Holy Synod 2014
A Pastoral Letter of Bishop Peter Elder Hickman
Called Together.... The Holy Synod of the
Ecumenical Catholic Communion of 2014
Greetings to the Sisters, Brothers, and Friends of our beloved Communion!
Dear Fellow Delegates and Co-workers in the Gospel of Christ!
In a few short weeks we will be coming together in Aurora, Colorado to convene our sixth Holy Synod as the international Ecumenical Catholic Communion. We look forward with great anticipation, and not a little anxiety, as we realize the great and holy importance of such an assembly. As it is written in that ancient New Testament document called "To the Hebrews" we read, "Forsake not the assembling of yourselves together..." so we fulfill this apostolic injunction to assemble ourselves together this October for three days of holy conversation, a conversation that must always be informed by what the Apostle Paul, in his celebrated correspondence to the Churches of Galatia, described as "the fruit of the Holy Spirit which is love, joy, peace, patience, kindness, generosity, faithfulness, gentleness, and self control...for if we live in the Spirit, let us also follow the Spirit."
Now that we are in the final weeks of our prayerful preparation for this sacred gathering I wish to draw your attention to the wisdom of certain words that the Sacred Scriptures and the holy Tradition of the Catholic Church provides for us. From this I hope to deepen our understanding of what we are about to experience and our own role as participants in this hallowed event.
As you know, much of the vocabulary that we employ as a Catholic Church is derived from the language used in the writings of the Apostolic Church of the first century, namely, Koine Greek. Attention to these words will enable us to better understand our purpose and mission for our coming together.
First, there is the word, ekklesia, which literally means "the called out ones." It can best be compared to our English word, "assembly" but is more commonly translated by the word "church." The church is the gathering of those who have been called by Christ to follow Him, the baptized people of God. So as we gather together in Aurora we do so as "church" as the gathering of those who are the called of Christ.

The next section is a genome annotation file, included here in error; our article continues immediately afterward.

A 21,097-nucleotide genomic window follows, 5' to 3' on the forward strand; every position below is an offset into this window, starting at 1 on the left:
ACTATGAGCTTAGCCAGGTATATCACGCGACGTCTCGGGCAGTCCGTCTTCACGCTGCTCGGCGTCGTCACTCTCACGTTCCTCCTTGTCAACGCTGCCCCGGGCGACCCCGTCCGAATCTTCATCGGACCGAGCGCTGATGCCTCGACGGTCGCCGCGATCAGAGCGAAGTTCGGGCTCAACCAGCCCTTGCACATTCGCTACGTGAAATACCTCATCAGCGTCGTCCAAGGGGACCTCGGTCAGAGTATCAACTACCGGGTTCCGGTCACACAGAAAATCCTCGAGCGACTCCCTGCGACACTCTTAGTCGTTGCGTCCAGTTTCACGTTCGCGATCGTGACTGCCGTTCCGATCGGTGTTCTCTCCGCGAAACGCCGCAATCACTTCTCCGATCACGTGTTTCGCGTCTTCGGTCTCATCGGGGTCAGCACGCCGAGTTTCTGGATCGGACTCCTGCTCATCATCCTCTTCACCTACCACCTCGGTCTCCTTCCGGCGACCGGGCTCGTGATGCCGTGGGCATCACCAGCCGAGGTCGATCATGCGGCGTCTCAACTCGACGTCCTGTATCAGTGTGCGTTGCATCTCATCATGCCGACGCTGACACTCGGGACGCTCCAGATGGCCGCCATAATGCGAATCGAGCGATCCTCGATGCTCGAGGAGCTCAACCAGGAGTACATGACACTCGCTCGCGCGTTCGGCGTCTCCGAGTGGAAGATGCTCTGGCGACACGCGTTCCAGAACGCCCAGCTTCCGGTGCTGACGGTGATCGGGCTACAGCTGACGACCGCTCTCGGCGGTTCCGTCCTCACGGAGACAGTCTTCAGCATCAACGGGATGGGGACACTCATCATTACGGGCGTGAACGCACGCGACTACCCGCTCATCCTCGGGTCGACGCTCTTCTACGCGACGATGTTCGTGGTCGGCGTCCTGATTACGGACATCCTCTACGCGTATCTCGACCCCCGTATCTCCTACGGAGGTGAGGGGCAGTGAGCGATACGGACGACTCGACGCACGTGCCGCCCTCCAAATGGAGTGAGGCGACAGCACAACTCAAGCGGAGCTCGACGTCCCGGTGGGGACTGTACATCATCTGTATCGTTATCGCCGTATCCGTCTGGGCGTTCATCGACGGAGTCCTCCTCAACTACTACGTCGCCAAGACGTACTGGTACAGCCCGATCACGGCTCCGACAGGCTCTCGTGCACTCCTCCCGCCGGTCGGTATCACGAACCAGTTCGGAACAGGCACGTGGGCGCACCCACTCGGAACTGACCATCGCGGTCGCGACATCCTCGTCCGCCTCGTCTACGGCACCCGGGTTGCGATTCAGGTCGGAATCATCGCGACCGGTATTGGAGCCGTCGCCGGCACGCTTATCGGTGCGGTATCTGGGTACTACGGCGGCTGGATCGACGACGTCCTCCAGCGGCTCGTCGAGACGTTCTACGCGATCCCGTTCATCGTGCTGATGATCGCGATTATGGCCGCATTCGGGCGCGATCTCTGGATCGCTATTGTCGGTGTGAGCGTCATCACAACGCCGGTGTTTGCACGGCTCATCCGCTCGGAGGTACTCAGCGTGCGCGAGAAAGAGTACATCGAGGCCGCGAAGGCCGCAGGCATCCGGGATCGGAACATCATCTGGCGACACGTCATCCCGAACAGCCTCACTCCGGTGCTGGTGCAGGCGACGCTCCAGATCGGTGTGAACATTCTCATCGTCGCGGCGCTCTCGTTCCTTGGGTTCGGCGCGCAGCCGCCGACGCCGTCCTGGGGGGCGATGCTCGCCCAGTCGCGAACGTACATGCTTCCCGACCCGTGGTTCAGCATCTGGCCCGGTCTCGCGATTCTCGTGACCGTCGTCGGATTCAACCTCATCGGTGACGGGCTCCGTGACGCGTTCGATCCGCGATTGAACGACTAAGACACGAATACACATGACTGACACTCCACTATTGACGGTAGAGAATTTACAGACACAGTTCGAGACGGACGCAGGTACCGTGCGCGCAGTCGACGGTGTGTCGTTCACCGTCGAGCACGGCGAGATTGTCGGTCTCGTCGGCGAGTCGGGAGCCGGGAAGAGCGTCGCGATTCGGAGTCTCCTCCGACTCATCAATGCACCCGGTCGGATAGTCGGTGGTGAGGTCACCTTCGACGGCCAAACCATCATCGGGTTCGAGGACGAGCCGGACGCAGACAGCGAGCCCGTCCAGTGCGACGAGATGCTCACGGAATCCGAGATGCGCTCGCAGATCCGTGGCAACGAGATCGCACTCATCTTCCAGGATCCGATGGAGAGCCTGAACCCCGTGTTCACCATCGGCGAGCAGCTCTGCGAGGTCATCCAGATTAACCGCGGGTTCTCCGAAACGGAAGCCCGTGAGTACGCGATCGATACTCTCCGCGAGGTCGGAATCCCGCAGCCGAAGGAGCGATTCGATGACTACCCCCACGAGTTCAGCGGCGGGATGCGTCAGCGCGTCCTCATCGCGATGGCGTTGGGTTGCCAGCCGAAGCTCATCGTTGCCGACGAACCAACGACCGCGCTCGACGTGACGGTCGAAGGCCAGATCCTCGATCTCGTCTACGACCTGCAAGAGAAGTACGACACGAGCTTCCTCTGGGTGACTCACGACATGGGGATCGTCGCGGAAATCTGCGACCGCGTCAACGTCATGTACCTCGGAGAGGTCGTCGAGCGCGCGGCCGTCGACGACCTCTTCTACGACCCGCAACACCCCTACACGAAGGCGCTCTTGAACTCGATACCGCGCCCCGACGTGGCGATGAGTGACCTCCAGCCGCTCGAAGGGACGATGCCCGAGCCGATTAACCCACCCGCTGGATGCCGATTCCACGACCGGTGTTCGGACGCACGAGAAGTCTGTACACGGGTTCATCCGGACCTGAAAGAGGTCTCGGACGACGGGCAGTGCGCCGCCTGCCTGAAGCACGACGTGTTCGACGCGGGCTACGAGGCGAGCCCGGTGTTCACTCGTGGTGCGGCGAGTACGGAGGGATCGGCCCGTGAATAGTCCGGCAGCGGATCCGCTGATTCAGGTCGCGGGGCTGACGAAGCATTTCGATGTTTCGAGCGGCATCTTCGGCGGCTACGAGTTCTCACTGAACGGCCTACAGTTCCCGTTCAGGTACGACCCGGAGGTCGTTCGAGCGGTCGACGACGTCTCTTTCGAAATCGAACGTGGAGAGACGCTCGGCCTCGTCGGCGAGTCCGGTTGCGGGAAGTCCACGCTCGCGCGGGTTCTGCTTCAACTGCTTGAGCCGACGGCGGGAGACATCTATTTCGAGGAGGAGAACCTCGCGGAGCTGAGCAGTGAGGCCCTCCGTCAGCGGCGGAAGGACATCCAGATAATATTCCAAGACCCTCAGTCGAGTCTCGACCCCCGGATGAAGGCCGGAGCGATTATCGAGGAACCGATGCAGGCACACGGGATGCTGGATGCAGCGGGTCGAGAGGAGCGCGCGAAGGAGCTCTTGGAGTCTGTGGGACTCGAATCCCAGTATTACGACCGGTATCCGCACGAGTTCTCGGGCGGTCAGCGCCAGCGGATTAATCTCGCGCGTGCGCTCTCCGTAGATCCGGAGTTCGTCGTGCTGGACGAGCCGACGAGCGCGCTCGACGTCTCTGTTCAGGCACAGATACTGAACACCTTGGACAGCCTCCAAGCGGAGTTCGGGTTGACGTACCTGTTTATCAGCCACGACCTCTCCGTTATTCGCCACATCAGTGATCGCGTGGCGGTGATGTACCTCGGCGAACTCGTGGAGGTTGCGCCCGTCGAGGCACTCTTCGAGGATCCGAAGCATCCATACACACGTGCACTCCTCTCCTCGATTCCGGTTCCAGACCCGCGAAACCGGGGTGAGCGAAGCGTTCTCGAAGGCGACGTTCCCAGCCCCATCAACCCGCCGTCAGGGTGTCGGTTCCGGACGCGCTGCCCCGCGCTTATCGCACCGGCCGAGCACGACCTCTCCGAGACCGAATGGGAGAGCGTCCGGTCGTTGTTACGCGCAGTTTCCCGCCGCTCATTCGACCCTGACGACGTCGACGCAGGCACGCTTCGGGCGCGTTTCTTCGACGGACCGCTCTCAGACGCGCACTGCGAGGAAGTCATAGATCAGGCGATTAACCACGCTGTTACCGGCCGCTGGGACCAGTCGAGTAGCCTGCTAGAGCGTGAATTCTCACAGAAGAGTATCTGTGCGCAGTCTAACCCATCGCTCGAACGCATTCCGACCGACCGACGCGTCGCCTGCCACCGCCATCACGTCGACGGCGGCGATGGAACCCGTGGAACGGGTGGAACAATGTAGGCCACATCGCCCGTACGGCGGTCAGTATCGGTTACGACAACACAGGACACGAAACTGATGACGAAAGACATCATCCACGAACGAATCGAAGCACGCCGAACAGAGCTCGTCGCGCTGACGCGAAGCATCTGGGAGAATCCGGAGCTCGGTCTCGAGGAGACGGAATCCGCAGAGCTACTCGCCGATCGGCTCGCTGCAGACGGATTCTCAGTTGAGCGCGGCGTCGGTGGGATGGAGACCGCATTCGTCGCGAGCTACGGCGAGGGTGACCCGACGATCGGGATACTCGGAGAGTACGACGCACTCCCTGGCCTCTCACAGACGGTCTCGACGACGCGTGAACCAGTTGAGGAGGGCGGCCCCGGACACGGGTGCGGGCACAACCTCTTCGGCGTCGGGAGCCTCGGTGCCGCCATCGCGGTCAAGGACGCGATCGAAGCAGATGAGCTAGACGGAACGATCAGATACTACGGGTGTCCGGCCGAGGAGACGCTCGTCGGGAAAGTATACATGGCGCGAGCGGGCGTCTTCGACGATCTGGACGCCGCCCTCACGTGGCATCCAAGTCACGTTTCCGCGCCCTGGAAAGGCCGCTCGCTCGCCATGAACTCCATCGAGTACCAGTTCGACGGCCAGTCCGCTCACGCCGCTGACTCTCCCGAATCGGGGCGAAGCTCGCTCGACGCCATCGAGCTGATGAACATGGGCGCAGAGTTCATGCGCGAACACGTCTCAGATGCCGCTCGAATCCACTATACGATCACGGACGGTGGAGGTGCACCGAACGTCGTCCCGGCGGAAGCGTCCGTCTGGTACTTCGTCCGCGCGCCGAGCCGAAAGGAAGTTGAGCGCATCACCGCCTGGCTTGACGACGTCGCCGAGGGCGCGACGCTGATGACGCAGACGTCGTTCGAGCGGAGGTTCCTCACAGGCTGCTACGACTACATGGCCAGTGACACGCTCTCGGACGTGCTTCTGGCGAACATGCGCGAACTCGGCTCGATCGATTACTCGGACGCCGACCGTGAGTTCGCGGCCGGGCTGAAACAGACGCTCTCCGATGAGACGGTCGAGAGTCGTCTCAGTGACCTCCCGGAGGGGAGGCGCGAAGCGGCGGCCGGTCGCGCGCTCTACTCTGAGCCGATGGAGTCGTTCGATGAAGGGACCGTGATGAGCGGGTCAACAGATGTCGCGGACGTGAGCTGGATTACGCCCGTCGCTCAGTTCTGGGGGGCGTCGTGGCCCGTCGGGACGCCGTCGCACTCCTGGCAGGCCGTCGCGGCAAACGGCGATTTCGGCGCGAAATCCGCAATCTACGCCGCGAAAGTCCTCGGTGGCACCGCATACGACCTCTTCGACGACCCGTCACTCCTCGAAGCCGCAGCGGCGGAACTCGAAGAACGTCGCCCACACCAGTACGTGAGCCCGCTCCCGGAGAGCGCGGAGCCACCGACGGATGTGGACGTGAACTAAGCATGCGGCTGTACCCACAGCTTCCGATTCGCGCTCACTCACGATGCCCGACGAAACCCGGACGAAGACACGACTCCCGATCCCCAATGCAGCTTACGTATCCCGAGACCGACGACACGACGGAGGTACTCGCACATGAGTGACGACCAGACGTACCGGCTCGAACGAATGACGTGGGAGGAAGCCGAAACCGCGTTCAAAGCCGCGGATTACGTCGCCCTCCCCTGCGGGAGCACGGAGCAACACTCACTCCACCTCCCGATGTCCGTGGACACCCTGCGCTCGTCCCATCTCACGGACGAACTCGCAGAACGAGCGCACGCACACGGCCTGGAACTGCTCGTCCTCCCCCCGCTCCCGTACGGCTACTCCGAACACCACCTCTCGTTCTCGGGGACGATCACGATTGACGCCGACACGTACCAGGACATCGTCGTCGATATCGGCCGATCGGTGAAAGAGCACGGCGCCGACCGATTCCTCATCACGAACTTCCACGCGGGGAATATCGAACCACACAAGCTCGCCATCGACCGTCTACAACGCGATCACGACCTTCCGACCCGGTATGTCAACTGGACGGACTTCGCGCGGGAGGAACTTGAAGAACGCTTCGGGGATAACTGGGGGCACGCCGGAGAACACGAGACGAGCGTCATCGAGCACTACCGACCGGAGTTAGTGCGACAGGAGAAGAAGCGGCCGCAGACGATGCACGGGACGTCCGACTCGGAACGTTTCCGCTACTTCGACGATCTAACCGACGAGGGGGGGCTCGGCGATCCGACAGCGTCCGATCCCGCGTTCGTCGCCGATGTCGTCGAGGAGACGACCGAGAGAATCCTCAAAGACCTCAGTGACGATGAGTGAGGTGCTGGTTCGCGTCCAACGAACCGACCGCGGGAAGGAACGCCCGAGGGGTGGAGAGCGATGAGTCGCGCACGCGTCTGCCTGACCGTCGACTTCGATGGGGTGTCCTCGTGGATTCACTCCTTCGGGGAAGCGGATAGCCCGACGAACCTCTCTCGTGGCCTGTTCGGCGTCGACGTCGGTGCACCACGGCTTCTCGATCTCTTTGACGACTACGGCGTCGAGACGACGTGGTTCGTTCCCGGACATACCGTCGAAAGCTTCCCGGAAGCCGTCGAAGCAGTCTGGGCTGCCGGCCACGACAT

Dear Brothers and Sisters,
There is something uniquely moving about walking
the cobble stone streets that would have been
familiar to Christ Jesus. I remember the first time
I stood on the banks of the Sea of Galilee, touched
the same olive trees as our lord in the Garden of
Gethsemane, and saw with my own eyes where our
faith tradition was born over 2,000 years ago. It was seminal moment
in my spiritual life and a place I promised to return to again.
I am privileged to have that opportunity again as we lead a group
through Israel and Jordan in the Spring of 2015. Please join me on an
expertly guided tour of the Holy Land from a uniquely ecumenical
and catholic perspective. Together we will walk the path first taken
by a poor carpenter from Nazareth. I look forward to celebrating
mass together and sharing this experience with you!
Bishop Peter E. Hickman
Synod 2014 Registration
Synod 2014 is scheduled for
October 7 - 10 in Aurora, CO
This is a big year for the ECC. We will be electing a new Presiding Bishop for the first time in our history. You will want to be there.
Use this link for information and registration.
You may pay by check, credit card or PayPal.
After submitting your registration form you will get a thank you page where payment information is located.
We hope to see you at Synod 2014.
Ecumenical Catholic Communion
with an online donation.
Here Am I Among You as One Who Serves
Reflections on the role and function of a diocesan bishop within the ECC
by Rev. Thomas Altepeter
The Ecumenical Catholic Communion (ECC) has experienced significant growth since its founding over
10 years ago. As a result, there has been an emerging need to evolve a somewhat different form of organization - in essence away from one national diocese under the pastoral leadership of the Presiding Bishop, to a network of semi - autonomous dioceses across several continents, each having their own synodal structure and episcopal leadership, while each remains in meaningful relationship with one another. This is the model that was envisioned and intended by the founders of the Communion. Within the Communion's constitution, and other key documents, there are some principles and parameters
to help guide this development.